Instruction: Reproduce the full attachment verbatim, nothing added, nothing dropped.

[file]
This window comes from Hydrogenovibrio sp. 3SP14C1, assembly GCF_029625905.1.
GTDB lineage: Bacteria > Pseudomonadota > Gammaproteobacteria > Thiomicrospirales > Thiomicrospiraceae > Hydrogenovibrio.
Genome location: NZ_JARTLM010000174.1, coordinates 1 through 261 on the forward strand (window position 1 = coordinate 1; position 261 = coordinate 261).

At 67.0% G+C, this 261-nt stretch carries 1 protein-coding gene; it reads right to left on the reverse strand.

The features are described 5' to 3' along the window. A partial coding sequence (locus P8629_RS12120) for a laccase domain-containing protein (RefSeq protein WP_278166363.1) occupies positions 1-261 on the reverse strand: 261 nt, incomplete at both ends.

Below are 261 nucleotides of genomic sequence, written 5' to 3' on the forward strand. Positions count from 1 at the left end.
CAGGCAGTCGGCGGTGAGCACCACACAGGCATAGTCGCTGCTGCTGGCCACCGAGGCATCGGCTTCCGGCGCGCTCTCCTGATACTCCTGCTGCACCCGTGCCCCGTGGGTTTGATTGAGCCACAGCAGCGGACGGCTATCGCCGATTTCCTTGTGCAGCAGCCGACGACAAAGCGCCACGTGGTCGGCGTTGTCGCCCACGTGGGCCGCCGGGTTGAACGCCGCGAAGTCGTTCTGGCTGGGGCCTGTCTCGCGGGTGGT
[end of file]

This window comes from Hydrogenovibrio sp. 3SP14C1, assembly GCF_029625905.1.
GTDB lineage: Bacteria > Pseudomonadota > Gammaproteobacteria > Thiomicrospirales > Thiomicrospiraceae > Hydrogenovibrio.
Genome location: NZ_JARTLM010000174.1, coordinates 1 through 261 on the forward strand (window position 1 = coordinate 1; position 261 = coordinate 261).

At 67.0% G+C, this 261-nt stretch carries 1 protein-coding gene; it reads right to left on the reverse strand.

The features are described 5' to 3' along the window. A partial coding sequence (locus P8629_RS12120) for a laccase domain-containing protein (RefSeq protein WP_278166363.1) occupies positions 1-261 on the reverse strand: 261 nt, incomplete at both ends.

Below are 261 nucleotides of genomic sequence, written 5' to 3' on the forward strand. Positions count from 1 at the left end.
CAGGCAGTCGGCGGTGAGCACCACACAGGCATAGTCGCTGCTGCTGGCCACCGAGGCATCGGCTTCCGGCGCGCTCTCCTGATACTCCTGCTGCACCCGTGCCCCGTGGGTTTGATTGAGCCACAGCAGCGGACGGCTATCGCCGATTTCCTTGTGCAGCAGCCGACGACAAAGCGCCACGTGGTCGGCGTTGTCGCCCACGTGGGCCGCCGGGTTGAACGCCGCGAAGTCGTTCTGGCTGGGGCCTGTCTCGCGGGTGGT